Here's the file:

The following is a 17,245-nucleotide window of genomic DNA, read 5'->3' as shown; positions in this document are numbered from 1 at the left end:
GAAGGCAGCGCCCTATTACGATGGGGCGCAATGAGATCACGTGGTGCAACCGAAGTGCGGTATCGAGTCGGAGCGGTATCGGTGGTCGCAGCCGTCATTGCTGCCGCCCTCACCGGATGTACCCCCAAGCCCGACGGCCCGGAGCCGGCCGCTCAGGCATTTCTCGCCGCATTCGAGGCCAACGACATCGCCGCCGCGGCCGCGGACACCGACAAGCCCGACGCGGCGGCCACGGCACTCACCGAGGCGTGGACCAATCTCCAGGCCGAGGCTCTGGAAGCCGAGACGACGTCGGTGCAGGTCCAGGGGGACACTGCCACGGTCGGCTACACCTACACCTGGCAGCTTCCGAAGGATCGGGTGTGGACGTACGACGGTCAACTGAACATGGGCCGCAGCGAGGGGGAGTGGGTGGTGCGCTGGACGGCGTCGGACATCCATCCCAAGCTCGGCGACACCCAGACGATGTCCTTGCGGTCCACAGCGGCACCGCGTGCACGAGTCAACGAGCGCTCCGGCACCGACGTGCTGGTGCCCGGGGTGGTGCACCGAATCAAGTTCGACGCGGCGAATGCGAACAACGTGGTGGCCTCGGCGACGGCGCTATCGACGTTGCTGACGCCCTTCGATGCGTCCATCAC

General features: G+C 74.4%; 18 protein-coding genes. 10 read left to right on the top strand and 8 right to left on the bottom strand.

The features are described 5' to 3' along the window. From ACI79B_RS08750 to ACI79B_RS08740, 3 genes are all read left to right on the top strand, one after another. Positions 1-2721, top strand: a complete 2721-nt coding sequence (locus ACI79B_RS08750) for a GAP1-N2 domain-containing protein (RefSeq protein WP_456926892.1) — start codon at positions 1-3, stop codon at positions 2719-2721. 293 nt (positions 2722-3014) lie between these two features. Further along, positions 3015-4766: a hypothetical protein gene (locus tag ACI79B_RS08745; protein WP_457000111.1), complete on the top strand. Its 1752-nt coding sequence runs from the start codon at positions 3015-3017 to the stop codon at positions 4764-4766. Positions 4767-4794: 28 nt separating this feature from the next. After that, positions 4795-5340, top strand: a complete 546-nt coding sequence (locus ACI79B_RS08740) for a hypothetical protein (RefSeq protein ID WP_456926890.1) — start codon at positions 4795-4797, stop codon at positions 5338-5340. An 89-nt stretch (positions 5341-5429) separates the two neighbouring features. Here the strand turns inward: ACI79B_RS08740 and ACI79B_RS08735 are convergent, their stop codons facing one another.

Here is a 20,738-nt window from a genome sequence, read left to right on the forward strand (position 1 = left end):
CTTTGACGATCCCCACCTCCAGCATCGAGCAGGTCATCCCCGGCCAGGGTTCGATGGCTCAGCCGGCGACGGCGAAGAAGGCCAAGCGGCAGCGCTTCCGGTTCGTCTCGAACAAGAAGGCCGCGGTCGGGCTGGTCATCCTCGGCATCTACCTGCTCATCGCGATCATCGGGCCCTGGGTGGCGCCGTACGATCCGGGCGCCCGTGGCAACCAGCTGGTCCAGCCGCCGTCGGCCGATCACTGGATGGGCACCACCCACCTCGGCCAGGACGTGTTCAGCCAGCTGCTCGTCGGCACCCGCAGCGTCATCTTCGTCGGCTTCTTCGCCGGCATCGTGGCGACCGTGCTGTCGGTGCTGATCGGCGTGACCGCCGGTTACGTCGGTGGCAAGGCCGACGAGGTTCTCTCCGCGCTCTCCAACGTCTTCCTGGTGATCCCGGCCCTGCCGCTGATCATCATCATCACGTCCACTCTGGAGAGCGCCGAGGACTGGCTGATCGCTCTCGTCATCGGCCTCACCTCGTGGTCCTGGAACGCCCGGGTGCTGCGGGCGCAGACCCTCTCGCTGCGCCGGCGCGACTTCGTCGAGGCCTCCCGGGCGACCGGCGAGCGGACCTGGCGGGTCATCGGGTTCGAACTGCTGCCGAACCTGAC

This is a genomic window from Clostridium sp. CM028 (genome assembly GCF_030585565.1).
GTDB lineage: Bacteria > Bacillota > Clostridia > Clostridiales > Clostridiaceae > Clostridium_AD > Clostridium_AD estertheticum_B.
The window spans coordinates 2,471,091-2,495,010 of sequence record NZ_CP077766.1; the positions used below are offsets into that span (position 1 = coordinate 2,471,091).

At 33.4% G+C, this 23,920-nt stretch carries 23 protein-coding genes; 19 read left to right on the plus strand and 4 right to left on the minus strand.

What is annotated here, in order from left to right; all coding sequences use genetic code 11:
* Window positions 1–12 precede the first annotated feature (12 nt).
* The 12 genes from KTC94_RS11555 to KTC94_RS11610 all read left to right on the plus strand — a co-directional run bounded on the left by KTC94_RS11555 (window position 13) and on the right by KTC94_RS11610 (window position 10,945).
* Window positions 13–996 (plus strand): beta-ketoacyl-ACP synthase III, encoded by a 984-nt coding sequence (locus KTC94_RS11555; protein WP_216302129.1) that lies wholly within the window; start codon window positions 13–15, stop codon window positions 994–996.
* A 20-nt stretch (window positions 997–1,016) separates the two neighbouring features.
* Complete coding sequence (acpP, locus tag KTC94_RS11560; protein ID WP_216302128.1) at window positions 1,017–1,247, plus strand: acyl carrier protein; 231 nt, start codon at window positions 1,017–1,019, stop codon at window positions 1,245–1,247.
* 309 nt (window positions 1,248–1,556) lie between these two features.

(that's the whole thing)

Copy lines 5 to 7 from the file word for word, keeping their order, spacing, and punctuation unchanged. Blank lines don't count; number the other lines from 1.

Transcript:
Here is a 20,738-nt window from a genome sequence, read left to right on the forward strand (position 1 = left end):
CTTTGACGATCCCCACCTCCAGCATCGAGCAGGTCATCCCCGGCCAGGGTTCGATGGCTCAGCCGGCGACGGCGAAGAAGGCCAAGCGGCAGCGCTTCCGGTTCGTCTCGAACAAGAAGGCCGCGGTCGGGCTGGTCATCCTCGGCATCTACCTGCTCATCGCGATCATCGGGCCCTGGGTGGCGCCGTACGATCCGGGCGCCCGTGGCAACCAGCTGGTCCAGCCGCCGTCGGCCGATCACTGGATGGGCACCACCCACCTCGGCCAGGACGTGTTCAGCCAGCTGCTCGTCGGCACCCGCAGCGTCATCTTCGTCGGCTTCTTCGCCGGCATCGTGGCGACCGTGCTGTCGGTGCTGATCGGCGTGACCGCCGGTTACGTCGGTGGCAAGGCCGACGAGGTTCTCTCCGCGCTCTCCAACGTCTTCCTGGTGATCCCGGCCCTGCCGCTGATCATCATCATCACGTCCACTCTGGAGAGCGCCGAGGACTGGCTGATCGCTCTCGTCATCGGCCTCACCTCGTGGTCCTGGAACGCCCGGGTGCTGCGGGCGCAGACCCTCTCGCTGCGCCGGCGCGACTTCGTCGAGGCCTCCCGGGCGACCGGCGAGCGGACCTGGCGGGTCATCGGGTTCGAACTGCTGCCGAACCTGAC

This is a genomic window from Clostridium sp. CM028 (genome assembly GCF_030585565.1).